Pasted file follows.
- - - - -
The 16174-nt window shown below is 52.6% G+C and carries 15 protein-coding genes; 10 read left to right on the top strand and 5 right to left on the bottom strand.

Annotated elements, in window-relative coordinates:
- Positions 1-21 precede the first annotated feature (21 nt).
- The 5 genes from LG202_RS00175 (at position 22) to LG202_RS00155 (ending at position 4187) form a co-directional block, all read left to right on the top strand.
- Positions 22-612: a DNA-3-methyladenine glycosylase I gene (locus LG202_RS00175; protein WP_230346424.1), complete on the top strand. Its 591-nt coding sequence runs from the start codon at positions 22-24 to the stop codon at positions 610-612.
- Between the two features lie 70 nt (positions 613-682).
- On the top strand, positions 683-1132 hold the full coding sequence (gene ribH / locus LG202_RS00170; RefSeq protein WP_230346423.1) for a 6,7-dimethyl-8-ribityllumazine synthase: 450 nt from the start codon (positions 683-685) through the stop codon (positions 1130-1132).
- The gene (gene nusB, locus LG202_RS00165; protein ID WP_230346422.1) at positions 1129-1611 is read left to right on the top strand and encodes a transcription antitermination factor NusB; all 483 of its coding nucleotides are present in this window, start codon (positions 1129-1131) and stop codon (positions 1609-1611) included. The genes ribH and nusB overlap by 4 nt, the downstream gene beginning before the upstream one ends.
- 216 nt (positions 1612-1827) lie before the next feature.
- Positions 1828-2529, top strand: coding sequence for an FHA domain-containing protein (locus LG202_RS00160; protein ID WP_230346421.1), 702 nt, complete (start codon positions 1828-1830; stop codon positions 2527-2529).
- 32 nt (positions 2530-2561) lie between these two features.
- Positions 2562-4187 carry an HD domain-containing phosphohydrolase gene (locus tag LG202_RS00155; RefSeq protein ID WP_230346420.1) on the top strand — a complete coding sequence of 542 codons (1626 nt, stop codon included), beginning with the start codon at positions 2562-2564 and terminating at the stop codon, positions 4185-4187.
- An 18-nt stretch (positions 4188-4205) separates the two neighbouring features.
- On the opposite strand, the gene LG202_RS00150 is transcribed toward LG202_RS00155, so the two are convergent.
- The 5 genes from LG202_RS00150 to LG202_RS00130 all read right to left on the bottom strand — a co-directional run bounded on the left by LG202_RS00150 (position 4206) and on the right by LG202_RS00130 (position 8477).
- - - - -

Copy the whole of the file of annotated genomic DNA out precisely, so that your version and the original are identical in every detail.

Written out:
The 16174-nt window shown below is 52.6% G+C and carries 15 protein-coding genes; 10 read left to right on the top strand and 5 right to left on the bottom strand.

Annotated elements, in window-relative coordinates:
- Positions 1-21 precede the first annotated feature (21 nt).
- The 5 genes from LG202_RS00175 (at position 22) to LG202_RS00155 (ending at position 4187) form a co-directional block, all read left to right on the top strand.
- Positions 22-612: a DNA-3-methyladenine glycosylase I gene (locus LG202_RS00175; protein WP_230346424.1), complete on the top strand. Its 591-nt coding sequence runs from the start codon at positions 22-24 to the stop codon at positions 610-612.
- Between the two features lie 70 nt (positions 613-682).
- On the top strand, positions 683-1132 hold the full coding sequence (gene ribH / locus LG202_RS00170; RefSeq protein WP_230346423.1) for a 6,7-dimethyl-8-ribityllumazine synthase: 450 nt from the start codon (positions 683-685) through the stop codon (positions 1130-1132).
- The gene (gene nusB, locus LG202_RS00165; protein ID WP_230346422.1) at positions 1129-1611 is read left to right on the top strand and encodes a transcription antitermination factor NusB; all 483 of its coding nucleotides are present in this window, start codon (positions 1129-1131) and stop codon (positions 1609-1611) included. The genes ribH and nusB overlap by 4 nt, the downstream gene beginning before the upstream one ends.
- 216 nt (positions 1612-1827) lie before the next feature.
- Positions 1828-2529, top strand: coding sequence for an FHA domain-containing protein (locus LG202_RS00160; protein ID WP_230346421.1), 702 nt, complete (start codon positions 1828-1830; stop codon positions 2527-2529).
- 32 nt (positions 2530-2561) lie between these two features.
- Positions 2562-4187 carry an HD domain-containing phosphohydrolase gene (locus tag LG202_RS00155; RefSeq protein ID WP_230346420.1) on the top strand — a complete coding sequence of 542 codons (1626 nt, stop codon included), beginning with the start codon at positions 2562-2564 and terminating at the stop codon, positions 4185-4187.
- An 18-nt stretch (positions 4188-4205) separates the two neighbouring features.
- On the opposite strand, the gene LG202_RS00150 is transcribed toward LG202_RS00155, so the two are convergent.
- The 5 genes from LG202_RS00150 to LG202_RS00130 all read right to left on the bottom strand — a co-directional run bounded on the left by LG202_RS00150 (position 4206) and on the right by LG202_RS00130 (position 8477).